This (not very tasty) recipe was: Half flour, half salt and some water.
It is uncertain whether Mother Bunch was an actual person or a fictional character. Her name certainly appeared in several Elizabethan authors 'jest books.' One called 'Jests Mixed With Mother Bunches Merriments' was published in 1604 the author was Pasquil (probably a pseudonym.)
In 1777 a further book 'Mother Bunch's Fairy Tales went on sale. In this collection Mother Bunch was the wise old woman who narrated the story.
Jest and Play Books contributed to the popular entertainment of Elizabethan times. Both contained jokes. It is claimed that Barnacle and one or two of the other Shellies call their code book, 'Crabby's Jest Book.'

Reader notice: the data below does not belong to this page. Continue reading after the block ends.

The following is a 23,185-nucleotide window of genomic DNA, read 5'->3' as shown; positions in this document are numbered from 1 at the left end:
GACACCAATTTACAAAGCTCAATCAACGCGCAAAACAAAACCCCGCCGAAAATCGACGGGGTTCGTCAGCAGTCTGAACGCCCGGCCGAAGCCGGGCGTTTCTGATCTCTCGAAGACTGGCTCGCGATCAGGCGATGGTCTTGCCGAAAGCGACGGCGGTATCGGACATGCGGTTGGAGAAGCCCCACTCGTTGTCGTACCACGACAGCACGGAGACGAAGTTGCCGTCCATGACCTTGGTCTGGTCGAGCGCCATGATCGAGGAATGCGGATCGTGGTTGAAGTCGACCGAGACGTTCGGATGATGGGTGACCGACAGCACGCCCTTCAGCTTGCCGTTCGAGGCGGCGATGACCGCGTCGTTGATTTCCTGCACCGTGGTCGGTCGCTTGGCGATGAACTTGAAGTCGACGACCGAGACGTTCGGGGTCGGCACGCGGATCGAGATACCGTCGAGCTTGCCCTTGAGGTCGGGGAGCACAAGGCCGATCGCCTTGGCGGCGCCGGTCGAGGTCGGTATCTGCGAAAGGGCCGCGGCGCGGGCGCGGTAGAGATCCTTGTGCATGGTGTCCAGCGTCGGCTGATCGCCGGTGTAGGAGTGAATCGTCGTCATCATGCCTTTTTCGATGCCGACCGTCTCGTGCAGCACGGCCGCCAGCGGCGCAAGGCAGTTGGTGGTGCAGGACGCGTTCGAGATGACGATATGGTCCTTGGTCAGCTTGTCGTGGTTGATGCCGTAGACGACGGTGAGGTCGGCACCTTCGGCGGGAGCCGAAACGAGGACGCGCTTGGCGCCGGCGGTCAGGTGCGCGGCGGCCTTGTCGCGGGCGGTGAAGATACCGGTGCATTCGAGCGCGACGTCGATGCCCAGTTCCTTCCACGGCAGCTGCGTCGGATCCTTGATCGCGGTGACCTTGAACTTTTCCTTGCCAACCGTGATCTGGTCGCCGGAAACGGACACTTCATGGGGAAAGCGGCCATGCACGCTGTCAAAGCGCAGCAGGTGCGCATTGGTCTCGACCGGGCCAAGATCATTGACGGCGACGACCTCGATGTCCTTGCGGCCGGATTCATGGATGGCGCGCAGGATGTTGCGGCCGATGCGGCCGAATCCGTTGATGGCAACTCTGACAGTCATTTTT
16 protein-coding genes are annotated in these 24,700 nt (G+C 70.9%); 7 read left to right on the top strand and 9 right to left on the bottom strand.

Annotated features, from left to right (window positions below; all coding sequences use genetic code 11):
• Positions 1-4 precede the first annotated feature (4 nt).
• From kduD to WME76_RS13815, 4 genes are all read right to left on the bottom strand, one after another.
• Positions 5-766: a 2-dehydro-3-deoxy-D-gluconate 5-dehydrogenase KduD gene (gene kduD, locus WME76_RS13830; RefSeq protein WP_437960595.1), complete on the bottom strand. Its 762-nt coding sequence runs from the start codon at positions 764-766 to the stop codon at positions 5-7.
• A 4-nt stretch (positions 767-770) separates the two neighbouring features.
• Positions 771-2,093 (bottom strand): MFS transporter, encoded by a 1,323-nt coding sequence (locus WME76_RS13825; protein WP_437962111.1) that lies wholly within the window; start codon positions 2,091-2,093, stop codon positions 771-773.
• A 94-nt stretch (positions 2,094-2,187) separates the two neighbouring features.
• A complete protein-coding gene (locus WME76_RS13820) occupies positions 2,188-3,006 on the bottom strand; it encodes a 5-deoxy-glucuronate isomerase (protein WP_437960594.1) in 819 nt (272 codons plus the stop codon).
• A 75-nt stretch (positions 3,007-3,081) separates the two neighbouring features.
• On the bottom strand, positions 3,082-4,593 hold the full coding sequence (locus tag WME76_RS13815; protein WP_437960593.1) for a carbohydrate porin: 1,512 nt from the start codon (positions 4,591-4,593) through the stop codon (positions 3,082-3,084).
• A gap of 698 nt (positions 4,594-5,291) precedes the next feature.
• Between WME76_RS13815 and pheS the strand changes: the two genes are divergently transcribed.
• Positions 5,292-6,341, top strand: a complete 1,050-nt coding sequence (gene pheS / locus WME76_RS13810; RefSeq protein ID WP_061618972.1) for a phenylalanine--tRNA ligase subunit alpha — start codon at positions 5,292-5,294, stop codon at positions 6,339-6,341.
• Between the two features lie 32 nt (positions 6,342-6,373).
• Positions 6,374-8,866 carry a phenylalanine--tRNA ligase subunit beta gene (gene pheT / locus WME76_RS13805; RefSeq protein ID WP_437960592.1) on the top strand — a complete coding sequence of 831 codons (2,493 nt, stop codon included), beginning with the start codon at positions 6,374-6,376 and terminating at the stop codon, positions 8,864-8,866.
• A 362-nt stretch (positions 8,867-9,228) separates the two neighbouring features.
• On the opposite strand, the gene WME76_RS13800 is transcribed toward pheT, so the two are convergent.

Amongst the people who helped to popularise the theatre at this time was the actor, author, clown and composer Richard Tarlton (orTarleton.) He was a favourite of Queen Elizabeth I, being one of the few who could keep her merry (or undumpish her.) Following his death in 1588 Tarlton's Jests was published. Many of the jokes and pranks of those days were attributed to him!